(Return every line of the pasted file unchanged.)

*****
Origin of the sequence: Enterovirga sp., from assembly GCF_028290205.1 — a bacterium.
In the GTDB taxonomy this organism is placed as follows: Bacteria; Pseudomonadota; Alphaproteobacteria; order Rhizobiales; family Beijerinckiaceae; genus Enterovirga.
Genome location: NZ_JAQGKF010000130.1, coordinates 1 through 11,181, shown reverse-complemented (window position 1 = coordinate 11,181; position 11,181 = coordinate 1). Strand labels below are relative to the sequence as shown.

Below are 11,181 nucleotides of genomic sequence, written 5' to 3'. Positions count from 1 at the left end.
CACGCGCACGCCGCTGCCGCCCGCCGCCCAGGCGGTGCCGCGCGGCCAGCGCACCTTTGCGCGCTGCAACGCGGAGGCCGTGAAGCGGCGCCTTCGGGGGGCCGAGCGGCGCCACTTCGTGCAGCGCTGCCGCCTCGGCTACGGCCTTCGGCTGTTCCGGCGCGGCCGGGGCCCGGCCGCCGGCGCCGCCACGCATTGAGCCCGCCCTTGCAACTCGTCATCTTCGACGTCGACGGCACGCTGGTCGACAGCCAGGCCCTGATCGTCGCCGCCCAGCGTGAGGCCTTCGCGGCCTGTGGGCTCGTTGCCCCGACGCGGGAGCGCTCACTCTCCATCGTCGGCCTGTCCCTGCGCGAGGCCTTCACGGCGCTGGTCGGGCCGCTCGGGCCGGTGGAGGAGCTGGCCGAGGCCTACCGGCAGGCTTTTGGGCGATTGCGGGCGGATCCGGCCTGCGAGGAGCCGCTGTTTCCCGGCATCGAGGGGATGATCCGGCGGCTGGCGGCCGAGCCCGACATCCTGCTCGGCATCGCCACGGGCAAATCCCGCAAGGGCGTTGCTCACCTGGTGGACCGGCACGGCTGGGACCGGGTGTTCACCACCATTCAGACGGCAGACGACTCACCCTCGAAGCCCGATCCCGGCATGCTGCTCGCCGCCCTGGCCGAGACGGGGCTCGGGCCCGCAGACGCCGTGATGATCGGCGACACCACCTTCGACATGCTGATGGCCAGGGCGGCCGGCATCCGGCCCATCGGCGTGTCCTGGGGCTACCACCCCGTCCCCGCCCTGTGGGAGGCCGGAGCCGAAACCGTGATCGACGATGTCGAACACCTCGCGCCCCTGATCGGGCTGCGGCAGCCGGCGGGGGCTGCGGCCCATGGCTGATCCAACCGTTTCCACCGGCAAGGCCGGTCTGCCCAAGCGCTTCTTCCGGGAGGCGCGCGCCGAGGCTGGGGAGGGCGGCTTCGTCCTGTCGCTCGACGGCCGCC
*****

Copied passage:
Origin of the sequence: Enterovirga sp., from assembly GCF_028290205.1 — a bacterium.
In the GTDB taxonomy this organism is placed as follows: Bacteria; Pseudomonadota; Alphaproteobacteria; order Rhizobiales; family Beijerinckiaceae; genus Enterovirga.
Genome location: NZ_JAQGKF010000130.1, coordinates 1 through 11,181, shown reverse-complemented (window position 1 = coordinate 11,181; position 11,181 = coordinate 1). Strand labels below are relative to the sequence as shown.

Below are 11,181 nucleotides of genomic sequence, written 5' to 3'. Positions count from 1 at the left end.
CACGCGCACGCCGCTGCCGCCCGCCGCCCAGGCGGTGCCGCGCGGCCAGCGCACCTTTGCGCGCTGCAACGCGGAGGCCGTGAAGCGGCGCCTTCGGGGGGCCGAGCGGCGCCACTTCGTGCAGCGCTGCCGCCTCGGCTACGGCCTTCGGCTGTTCCGGCGCGGCCGGGGCCCGGCCGCCGGCGCCGCCACGCATTGAGCCCGCCCTTGCAACTCGTCATCTTCGACGTCGACGGCACGCTGGTCGACAGCCAGGCCCTGATCGTCGCCGCCCAGCGTGAGGCCTTCGCGGCCTGTGGGCTCGTTGCCCCGACGCGGGAGCGCTCACTCTCCATCGTCGGCCTGTCCCTGCGCGAGGCCTTCACGGCGCTGGTCGGGCCGCTCGGGCCGGTGGAGGAGCTGGCCGAGGCCTACCGGCAGGCTTTTGGGCGATTGCGGGCGGATCCGGCCTGCGAGGAGCCGCTGTTTCCCGGCATCGAGGGGATGATCCGGCGGCTGGCGGCCGAGCCCGACATCCTGCTCGGCATCGCCACGGGCAAATCCCGCAAGGGCGTTGCTCACCTGGTGGACCGGCACGGCTGGGACCGGGTGTTCACCACCATTCAGACGGCAGACGACTCACCCTCGAAGCCCGATCCCGGCATGCTGCTCGCCGCCCTGGCCGAGACGGGGCTCGGGCCCGCAGACGCCGTGATGATCGGCGACACCACCTTCGACATGCTGATGGCCAGGGCGGCCGGCATCCGGCCCATCGGCGTGTCCTGGGGCTACCACCCCGTCCCCGCCCTGTGGGAGGCCGGAGCCGAAACCGTGATCGACGATGTCGAACACCTCGCGCCCCTGATCGGGCTGCGGCAGCCGGCGGGGGCTGCGGCCCATGGCTGATCCAACCGTTTCCACCGGCAAGGCCGGTCTGCCCAAGCGCTTCTTCCGGGAGGCGCGCGCCGAGGCTGGGGAGGGCGGCTTCGTCCTGTCGCTCGACGGCCGCC